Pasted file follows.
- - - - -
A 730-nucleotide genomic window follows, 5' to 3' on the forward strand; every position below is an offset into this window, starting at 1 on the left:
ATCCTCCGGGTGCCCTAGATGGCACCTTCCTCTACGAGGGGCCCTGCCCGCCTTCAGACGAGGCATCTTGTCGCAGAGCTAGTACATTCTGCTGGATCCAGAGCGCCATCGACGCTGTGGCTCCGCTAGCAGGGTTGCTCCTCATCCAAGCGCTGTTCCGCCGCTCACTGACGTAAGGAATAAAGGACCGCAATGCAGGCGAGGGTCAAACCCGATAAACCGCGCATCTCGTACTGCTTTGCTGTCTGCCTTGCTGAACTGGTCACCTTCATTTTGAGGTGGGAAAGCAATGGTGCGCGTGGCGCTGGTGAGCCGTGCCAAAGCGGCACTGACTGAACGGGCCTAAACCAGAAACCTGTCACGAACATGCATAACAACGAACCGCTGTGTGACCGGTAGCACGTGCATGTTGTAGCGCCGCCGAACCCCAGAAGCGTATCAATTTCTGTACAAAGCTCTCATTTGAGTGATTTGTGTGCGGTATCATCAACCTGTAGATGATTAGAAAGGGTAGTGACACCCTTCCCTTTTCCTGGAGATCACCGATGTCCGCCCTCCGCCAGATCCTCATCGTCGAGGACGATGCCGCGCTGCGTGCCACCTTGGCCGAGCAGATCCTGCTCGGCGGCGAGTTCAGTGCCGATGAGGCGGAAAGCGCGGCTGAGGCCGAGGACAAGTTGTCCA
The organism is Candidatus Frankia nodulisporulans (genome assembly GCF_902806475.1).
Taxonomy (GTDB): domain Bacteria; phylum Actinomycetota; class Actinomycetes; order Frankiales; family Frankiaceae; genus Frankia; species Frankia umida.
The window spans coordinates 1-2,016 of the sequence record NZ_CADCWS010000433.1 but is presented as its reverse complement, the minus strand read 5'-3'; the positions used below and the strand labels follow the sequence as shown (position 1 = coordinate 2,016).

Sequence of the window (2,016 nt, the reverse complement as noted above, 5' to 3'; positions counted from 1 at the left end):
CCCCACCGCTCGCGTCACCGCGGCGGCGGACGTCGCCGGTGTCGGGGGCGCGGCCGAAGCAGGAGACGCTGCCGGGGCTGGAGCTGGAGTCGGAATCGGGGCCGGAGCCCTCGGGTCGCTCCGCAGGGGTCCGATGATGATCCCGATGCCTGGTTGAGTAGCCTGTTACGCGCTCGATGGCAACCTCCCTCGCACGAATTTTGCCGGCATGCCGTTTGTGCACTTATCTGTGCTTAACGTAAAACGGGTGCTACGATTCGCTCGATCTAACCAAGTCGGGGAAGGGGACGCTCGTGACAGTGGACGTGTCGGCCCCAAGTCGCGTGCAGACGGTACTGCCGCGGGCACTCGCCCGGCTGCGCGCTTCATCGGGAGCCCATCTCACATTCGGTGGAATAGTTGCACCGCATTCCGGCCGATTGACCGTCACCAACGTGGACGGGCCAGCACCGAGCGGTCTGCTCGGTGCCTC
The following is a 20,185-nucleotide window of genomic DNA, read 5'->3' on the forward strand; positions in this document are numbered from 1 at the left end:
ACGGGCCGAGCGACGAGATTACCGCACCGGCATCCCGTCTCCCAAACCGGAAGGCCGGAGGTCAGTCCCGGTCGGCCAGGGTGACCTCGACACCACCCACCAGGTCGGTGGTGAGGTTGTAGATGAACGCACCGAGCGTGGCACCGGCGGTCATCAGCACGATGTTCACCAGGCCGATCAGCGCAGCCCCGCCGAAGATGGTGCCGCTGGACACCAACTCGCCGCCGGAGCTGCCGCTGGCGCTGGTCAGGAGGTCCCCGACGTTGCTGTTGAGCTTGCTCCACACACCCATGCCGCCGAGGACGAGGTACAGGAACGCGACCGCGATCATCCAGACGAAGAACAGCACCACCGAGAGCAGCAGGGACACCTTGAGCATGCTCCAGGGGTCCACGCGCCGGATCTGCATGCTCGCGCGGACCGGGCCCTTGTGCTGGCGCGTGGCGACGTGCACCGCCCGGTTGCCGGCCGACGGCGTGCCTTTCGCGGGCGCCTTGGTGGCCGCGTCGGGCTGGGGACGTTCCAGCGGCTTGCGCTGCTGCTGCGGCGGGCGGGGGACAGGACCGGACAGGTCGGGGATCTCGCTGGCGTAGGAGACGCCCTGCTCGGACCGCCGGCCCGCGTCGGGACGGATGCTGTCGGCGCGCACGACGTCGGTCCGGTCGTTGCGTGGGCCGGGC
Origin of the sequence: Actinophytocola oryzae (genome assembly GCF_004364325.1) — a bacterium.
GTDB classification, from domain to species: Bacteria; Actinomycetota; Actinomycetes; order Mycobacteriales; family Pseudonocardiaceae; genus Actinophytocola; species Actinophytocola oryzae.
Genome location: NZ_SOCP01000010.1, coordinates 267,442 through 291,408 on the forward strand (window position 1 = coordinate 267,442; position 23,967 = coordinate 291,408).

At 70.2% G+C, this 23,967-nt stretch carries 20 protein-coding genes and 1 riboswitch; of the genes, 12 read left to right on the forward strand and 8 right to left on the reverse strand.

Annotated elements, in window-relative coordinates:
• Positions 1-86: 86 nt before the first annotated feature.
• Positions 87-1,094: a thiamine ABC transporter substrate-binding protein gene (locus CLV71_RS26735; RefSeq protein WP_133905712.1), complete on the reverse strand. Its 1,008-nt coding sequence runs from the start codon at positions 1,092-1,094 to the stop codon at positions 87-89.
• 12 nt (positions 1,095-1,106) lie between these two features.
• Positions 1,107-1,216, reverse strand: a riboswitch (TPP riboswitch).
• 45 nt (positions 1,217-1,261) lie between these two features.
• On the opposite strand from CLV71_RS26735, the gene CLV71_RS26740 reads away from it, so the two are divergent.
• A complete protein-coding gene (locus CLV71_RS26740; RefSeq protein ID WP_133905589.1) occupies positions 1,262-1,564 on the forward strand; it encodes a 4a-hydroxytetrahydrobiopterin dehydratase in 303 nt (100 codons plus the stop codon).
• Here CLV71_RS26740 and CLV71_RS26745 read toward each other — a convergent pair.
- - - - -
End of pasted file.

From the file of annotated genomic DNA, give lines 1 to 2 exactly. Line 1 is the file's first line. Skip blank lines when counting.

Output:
A 730-nucleotide genomic window follows, 5' to 3' on the forward strand; every position below is an offset into this window, starting at 1 on the left:
ATCCTCCGGGTGCCCTAGATGGCACCTTCCTCTACGAGGGGCCCTGCCCGCCTTCAGACGAGGCATCTTGTCGCAGAGCTAGTACATTCTGCTGGATCCAGAGCGCCATCGACGCTGTGGCTCCGCTAGCAGGGTTGCTCCTCATCCAAGCGCTGTTCCGCCGCTCACTGACGTAAGGAATAAAGGACCGCAATGCAGGCGAGGGTCAAACCCGATAAACCGCGCATCTCGTACTGCTTTGCTGTCTGCCTTGCTGAACTGGTCACCTTCATTTTGAGGTGGGAAAGCAATGGTGCGCGTGGCGCTGGTGAGCCGTGCCAAAGCGGCACTGACTGAACGGGCCTAAACCAGAAACCTGTCACGAACATGCATAACAACGAACCGCTGTGTGACCGGTAGCACGTGCATGTTGTAGCGCCGCCGAACCCCAGAAGCGTATCAATTTCTGTACAAAGCTCTCATTTGAGTGATTTGTGTGCGGTATCATCAACCTGTAGATGATTAGAAAGGGTAGTGACACCCTTCCCTTTTCCTGGAGATCACCGATGTCCGCCCTCCGCCAGATCCTCATCGTCGAGGACGATGCCGCGCTGCGTGCCACCTTGGCCGAGCAGATCCTGCTCGGCGGCGAGTTCAGTGCCGATGAGGCGGAAAGCGCGGCTGAGGCCGAGGACAAGTTGTCCA